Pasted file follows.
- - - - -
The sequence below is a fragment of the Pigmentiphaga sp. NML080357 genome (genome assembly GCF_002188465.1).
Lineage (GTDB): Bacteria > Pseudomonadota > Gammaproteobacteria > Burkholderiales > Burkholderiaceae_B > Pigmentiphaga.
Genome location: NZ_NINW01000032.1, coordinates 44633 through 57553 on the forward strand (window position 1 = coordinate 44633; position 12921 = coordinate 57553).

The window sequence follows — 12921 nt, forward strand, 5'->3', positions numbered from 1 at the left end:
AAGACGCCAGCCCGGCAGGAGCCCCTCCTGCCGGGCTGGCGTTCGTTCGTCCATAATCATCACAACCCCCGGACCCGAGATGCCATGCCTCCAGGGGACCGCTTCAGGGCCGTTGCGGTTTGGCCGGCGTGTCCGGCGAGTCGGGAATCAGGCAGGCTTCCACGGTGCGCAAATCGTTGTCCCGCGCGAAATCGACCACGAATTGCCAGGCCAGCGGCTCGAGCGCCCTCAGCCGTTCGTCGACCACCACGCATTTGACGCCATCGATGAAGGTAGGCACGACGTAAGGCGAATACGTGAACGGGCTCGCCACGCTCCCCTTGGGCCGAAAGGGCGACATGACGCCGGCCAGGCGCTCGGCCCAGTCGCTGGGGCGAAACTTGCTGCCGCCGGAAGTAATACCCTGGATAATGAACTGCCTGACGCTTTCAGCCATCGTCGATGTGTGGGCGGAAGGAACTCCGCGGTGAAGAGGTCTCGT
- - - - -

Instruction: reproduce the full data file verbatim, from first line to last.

The sequence below is a fragment of the Pigmentiphaga sp. NML080357 genome (genome assembly GCF_002188465.1).
Lineage (GTDB): Bacteria > Pseudomonadota > Gammaproteobacteria > Burkholderiales > Burkholderiaceae_B > Pigmentiphaga.
Genome location: NZ_NINW01000032.1, coordinates 44633 through 57553 on the forward strand (window position 1 = coordinate 44633; position 12921 = coordinate 57553).

The window sequence follows — 12921 nt, forward strand, 5'->3', positions numbered from 1 at the left end:
AAGACGCCAGCCCGGCAGGAGCCCCTCCTGCCGGGCTGGCGTTCGTTCGTCCATAATCATCACAACCCCCGGACCCGAGATGCCATGCCTCCAGGGGACCGCTTCAGGGCCGTTGCGGTTTGGCCGGCGTGTCCGGCGAGTCGGGAATCAGGCAGGCTTCCACGGTGCGCAAATCGTTGTCCCGCGCGAAATCGACCACGAATTGCCAGGCCAGCGGCTCGAGCGCCCTCAGCCGTTCGTCGACCACCACGCATTTGACGCCATCGATGAAGGTAGGCACGACGTAAGGCGAATACGTGAACGGGCTCGCCACGCTCCCCTTGGGCCGAAAGGGCGACATGACGCCGGCCAGGCGCTCGGCCCAGTCGCTGGGGCGAAACTTGCTGCCGCCGGAAGTAATACCCTGGATAATGAACTGCCTGACGCTTTCAGCCATCGTCGATGTGTGGGCGGAAGGAACTCCGCGGTGAAGAGGTCTCGT